Sintering is a process by which a powder compact, or ‘green-body’, is transformed into a dense ceramic article which offers the desired characteristics and material properties. The process can enhance the materials mechanical and high-temperature properties, as well as the electrical conductivity, translucency, or thermal conductivity.
Effectively, sintering is the removal of pores between the powder particles, which is possible when heat energy is applied to the compact.
When a compact is sintered, it is heated to below its melting point, this is why materials with extremely high melting points are often sintered. At high temperatures, the fine ceramic powders undergo various changes, from grain growth to particle rearrangement before the pores are finally eliminated.
Solid-state sintering is often used for ceramics such as zirconia and alumina, and this process is where the materials are transported by diffusion. Liquid-phase sintering is used for ceramics that are more difficult to densify, such as silicon nitride and silicon carbide. In liquid-phase sintering, small volumes of additives in the composition form a liquid at the sintering temperature, where the primary powder particles rearrange due to capillary forces.
Once the particles have rearranged, at the points of contact between some of the particles start to dissolve in the liquid and are re-precipitated at the neck areas between the particles. The pores are then removed and the ceramic compact reaches the full density.
Advance ceramics generally shrink by 20-25% during sintering, and a good, uniform green density during the forming stage is important for controlled, uniform shrinkage.
There are many different sintering techniques available that are suitable for the specific type of ceramic being sintered. For example, porcelain can be sintered in a relatively simple and low-cost kiln, however, advanced technical non-oxide ceramics usually require very precisely controlled high-temperature sintering in a stabilising atmosphere.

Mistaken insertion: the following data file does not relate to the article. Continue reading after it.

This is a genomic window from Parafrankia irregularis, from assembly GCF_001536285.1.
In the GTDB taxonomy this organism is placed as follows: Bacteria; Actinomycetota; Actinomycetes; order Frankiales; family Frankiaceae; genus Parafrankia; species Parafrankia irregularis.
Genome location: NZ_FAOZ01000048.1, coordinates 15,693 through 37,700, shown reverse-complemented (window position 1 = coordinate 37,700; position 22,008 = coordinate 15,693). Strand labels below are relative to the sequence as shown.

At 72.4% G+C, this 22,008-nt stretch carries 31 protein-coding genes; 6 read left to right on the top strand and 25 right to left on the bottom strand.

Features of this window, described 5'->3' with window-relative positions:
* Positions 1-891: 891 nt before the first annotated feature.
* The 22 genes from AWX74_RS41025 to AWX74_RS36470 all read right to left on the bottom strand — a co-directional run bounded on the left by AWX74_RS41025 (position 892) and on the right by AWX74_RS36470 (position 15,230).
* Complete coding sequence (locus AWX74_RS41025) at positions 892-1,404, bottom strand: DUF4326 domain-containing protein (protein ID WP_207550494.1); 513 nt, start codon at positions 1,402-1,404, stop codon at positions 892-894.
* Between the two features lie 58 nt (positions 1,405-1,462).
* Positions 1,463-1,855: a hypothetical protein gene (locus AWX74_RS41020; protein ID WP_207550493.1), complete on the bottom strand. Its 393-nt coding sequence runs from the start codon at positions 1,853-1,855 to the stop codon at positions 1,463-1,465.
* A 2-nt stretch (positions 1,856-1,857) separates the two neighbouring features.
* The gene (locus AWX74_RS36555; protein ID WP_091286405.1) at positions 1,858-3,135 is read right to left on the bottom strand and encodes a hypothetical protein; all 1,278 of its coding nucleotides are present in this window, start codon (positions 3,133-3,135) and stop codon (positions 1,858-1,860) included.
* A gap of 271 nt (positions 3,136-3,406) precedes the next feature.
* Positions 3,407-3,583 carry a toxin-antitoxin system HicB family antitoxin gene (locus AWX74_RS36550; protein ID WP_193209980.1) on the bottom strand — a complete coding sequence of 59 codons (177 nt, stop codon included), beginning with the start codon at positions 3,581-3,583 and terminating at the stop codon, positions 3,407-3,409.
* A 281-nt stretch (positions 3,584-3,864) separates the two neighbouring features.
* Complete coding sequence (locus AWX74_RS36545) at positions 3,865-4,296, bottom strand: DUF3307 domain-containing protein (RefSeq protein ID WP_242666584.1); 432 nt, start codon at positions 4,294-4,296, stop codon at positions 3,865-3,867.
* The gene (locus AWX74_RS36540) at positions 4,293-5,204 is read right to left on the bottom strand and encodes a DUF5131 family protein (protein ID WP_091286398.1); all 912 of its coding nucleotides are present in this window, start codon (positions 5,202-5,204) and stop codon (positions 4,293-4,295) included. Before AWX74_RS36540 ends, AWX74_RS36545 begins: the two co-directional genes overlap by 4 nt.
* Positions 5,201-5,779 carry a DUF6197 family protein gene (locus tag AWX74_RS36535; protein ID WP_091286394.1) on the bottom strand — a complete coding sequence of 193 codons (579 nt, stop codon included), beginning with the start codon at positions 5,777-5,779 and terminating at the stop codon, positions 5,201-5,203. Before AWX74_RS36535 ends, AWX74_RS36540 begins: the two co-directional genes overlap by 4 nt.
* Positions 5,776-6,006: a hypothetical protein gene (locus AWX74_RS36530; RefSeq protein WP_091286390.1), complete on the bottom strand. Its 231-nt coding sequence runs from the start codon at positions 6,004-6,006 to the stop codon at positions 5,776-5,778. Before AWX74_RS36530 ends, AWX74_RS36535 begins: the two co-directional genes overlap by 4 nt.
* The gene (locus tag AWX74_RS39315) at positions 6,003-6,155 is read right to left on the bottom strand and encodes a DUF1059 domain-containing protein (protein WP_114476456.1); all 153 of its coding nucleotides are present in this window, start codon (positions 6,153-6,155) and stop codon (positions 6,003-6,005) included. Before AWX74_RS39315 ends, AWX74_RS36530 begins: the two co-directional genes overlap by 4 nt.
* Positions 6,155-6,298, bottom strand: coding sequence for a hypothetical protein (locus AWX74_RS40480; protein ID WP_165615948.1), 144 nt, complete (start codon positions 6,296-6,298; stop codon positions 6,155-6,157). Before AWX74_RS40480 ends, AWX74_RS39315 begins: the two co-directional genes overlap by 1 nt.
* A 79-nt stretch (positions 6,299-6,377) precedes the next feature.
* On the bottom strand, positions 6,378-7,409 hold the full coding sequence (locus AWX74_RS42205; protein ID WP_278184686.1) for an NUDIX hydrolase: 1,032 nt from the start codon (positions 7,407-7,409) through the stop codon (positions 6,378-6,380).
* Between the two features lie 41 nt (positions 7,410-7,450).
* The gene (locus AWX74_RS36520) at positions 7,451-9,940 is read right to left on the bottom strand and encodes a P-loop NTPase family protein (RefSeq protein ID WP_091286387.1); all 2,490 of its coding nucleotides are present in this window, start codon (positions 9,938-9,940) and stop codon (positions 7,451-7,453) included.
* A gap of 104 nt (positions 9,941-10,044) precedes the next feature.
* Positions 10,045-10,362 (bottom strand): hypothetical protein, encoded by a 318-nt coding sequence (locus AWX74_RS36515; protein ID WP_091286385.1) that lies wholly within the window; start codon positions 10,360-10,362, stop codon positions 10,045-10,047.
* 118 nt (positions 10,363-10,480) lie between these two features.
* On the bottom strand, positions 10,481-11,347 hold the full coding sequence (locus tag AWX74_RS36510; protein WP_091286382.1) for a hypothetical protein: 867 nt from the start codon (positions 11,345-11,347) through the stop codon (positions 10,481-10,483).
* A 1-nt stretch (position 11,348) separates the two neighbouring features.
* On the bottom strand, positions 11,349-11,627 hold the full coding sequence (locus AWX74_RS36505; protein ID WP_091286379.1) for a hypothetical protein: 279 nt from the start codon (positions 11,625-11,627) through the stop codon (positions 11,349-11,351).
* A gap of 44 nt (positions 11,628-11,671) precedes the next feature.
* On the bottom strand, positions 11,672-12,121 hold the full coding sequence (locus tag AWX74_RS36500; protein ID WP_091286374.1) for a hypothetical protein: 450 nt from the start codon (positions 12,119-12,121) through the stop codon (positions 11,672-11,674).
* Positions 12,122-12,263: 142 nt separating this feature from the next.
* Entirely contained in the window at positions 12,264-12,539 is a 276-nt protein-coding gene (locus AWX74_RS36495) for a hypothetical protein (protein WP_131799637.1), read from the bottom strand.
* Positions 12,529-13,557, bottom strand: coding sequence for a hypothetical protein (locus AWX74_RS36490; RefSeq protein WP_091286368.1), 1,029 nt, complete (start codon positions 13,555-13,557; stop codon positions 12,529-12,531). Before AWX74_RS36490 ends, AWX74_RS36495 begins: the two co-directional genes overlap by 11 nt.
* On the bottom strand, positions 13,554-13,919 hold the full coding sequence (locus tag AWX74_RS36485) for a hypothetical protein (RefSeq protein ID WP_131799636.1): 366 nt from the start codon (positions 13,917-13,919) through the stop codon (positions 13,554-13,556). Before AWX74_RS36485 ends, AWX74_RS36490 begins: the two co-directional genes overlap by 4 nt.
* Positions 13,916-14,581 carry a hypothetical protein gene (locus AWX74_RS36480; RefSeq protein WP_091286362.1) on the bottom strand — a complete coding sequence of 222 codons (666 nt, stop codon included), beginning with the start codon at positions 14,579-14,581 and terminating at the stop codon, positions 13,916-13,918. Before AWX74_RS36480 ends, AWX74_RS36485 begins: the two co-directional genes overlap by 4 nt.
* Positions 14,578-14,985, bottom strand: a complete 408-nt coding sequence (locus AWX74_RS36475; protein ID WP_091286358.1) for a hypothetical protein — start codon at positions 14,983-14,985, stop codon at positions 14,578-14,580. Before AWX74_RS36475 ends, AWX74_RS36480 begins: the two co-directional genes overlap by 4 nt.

Pressure Sintering SiAlON
Conventionally, silicon nitride or SiAlON ceramics are pressureless sintered using a vacuum furnace. Pressureless sintering is an effective, low-cost form of sintering where a slight partial pressure of nitrogen is applied to the furnace to stabilise the ceramic during sintering at high temperature. This method is typically used to avoid any density variations in the final ceramic.
International Syalons now have the capability to perform high-pressure sintering. This is advantageous when sintering advanced silicon nitride ceramics because at the very high temperatures required to sinter low additive compositions N2 will volatilise unless a high-pressure atmosphere is applied.
High-pressure sintering allows specialised compositions of advanced ceramic using new, exotic materials to be designed and sintered to full density. Properties which can be achieved by modifying the composition include increased flexural strength, thermal conductivity, fracture toughness, wear resistance, and electrical and dielectric properties.